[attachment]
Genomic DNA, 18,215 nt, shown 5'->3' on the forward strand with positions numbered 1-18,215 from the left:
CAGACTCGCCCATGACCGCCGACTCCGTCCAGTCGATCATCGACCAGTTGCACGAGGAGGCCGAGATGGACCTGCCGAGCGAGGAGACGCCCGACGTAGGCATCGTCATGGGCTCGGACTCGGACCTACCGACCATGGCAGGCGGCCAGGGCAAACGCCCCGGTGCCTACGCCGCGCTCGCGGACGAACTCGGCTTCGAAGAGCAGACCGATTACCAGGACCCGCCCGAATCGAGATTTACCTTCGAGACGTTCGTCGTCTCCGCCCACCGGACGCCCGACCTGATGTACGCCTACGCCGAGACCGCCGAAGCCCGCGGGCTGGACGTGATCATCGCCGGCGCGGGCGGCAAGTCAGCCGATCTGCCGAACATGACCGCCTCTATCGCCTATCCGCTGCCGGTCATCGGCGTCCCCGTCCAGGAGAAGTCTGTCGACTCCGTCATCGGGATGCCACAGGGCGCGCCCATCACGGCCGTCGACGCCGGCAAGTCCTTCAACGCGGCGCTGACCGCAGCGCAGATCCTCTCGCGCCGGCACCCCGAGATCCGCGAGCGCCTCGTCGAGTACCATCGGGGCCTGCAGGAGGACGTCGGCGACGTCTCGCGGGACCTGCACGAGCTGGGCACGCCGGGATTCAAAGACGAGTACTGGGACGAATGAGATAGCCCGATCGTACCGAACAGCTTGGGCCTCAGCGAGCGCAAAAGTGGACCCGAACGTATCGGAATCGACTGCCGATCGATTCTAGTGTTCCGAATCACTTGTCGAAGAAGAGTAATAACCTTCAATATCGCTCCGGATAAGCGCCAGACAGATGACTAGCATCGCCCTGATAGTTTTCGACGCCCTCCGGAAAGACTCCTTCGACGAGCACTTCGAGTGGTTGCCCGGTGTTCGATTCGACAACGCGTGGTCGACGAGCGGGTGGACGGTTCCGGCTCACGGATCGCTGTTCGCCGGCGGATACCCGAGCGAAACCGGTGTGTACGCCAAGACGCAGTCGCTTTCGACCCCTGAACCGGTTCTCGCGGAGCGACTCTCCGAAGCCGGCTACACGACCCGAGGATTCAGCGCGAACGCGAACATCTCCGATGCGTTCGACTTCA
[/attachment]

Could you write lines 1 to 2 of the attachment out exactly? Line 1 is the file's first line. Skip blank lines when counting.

Genomic DNA, 18,215 nt, shown 5'->3' on the forward strand with positions numbered 1-18,215 from the left:
CAGACTCGCCCATGACCGCCGACTCCGTCCAGTCGATCATCGACCAGTTGCACGAGGAGGCCGAGATGGACCTGCCGAGCGAGGAGACGCCCGACGTAGGCATCGTCATGGGCTCGGACTCGGACCTACCGACCATGGCAGGCGGCCAGGGCAAACGCCCCGGTGCCTACGCCGCGCTCGCGGACGAACTCGGCTTCGAAGAGCAGACCGATTACCAGGACCCGCCCGAATCGAGATTTACCTTCGAGACGTTCGTCGTCTCCGCCCACCGGACGCCCGACCTGATGTACGCCTACGCCGAGACCGCCGAAGCCCGCGGGCTGGACGTGATCATCGCCGGCGCGGGCGGCAAGTCAGCCGATCTGCCGAACATGACCGCCTCTATCGCCTATCCGCTGCCGGTCATCGGCGTCCCCGTCCAGGAGAAGTCTGTCGACTCCGTCATCGGGATGCCACAGGGCGCGCCCATCACGGCCGTCGACGCCGGCAAGTCCTTCAACGCGGCGCTGACCGCAGCGCAGATCCTCTCGCGCCGGCACCCCGAGATCCGCGAGCGCCTCGTCGAGTACCATCGGGGCCTGCAGGAGGACGTCGGCGACGTCTCGCGGGACCTGCACGAGCTGGGCACGCCGGGATTCAAAGACGAGTACTGGGACGAATGAGATAGCCCGATCGTACCGAACAGCTTGGGCCTCAGCGAGCGCAAAAGTGGACCCGAACGTATCGGAATCGACTGCCGATCGATTCTAGTGTTCCGAATCACTTGTCGAAGAAGAGTAATAACCTTCAATATCGCTCCGGATAAGCGCCAGACAGATGACTAGCATCGCCCTGATAGTTTTCGACGCCCTCCGGAAAGACTCCTTCGACGAGCACTTCGAGTGGTTGCCCGGTGTTCGATTCGACAACGCGTGGTCGACGAGCGGGTGGACGGTTCCGGCTCACGGATCGCTGTTCGCCGGCGGATACCCGAGCGAAACCGGTGTGTACGCCAAGACGCAGTCGCTTTCGACCCCTGAACCGGTTCTCGCGGAGCGACTCTCCGAAGCCGGCTACACGACCCGAGGATTCAGCGCGAACGCGAACATCTCCGATGCGTTCGACTTCA